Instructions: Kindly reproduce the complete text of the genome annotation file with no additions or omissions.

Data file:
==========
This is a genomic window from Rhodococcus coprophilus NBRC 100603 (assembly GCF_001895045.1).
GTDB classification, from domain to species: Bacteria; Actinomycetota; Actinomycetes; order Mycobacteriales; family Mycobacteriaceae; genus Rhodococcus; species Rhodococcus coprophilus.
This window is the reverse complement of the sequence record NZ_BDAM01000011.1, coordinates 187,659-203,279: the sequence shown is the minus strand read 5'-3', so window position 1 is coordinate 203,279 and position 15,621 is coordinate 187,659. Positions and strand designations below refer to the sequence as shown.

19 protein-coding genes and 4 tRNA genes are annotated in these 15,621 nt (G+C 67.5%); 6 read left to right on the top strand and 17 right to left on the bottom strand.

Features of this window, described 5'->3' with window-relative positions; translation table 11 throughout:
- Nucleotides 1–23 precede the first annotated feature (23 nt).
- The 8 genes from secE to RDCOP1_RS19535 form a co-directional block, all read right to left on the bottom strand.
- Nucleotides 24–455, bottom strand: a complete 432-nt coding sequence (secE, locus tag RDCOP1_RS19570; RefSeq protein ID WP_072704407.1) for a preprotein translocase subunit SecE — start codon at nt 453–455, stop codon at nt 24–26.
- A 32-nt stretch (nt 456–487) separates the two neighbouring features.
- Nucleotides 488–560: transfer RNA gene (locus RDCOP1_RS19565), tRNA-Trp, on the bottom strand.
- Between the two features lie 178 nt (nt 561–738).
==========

This is a genomic window from Rhodococcus coprophilus NBRC 100603 (assembly GCF_001895045.1).
GTDB classification, from domain to species: Bacteria; Actinomycetota; Actinomycetes; order Mycobacteriales; family Mycobacteriaceae; genus Rhodococcus; species Rhodococcus coprophilus.
This window is the reverse complement of the sequence record NZ_BDAM01000011.1, coordinates 187,659-203,279: the sequence shown is the minus strand read 5'-3', so window position 1 is coordinate 203,279 and position 15,621 is coordinate 187,659. Positions and strand designations below refer to the sequence as shown.

19 protein-coding genes and 4 tRNA genes are annotated in these 15,621 nt (G+C 67.5%); 6 read left to right on the top strand and 17 right to left on the bottom strand.

Features of this window, described 5'->3' with window-relative positions; translation table 11 throughout:
- Nucleotides 1–23 precede the first annotated feature (23 nt).
- The 8 genes from secE to RDCOP1_RS19535 form a co-directional block, all read right to left on the bottom strand.
- Nucleotides 24–455, bottom strand: a complete 432-nt coding sequence (secE, locus tag RDCOP1_RS19570; RefSeq protein ID WP_072704407.1) for a preprotein translocase subunit SecE — start codon at nt 453–455, stop codon at nt 24–26.
- A 32-nt stretch (nt 456–487) separates the two neighbouring features.
- Nucleotides 488–560: transfer RNA gene (locus RDCOP1_RS19565), tRNA-Trp, on the bottom strand.
- Between the two features lie 178 nt (nt 561–738).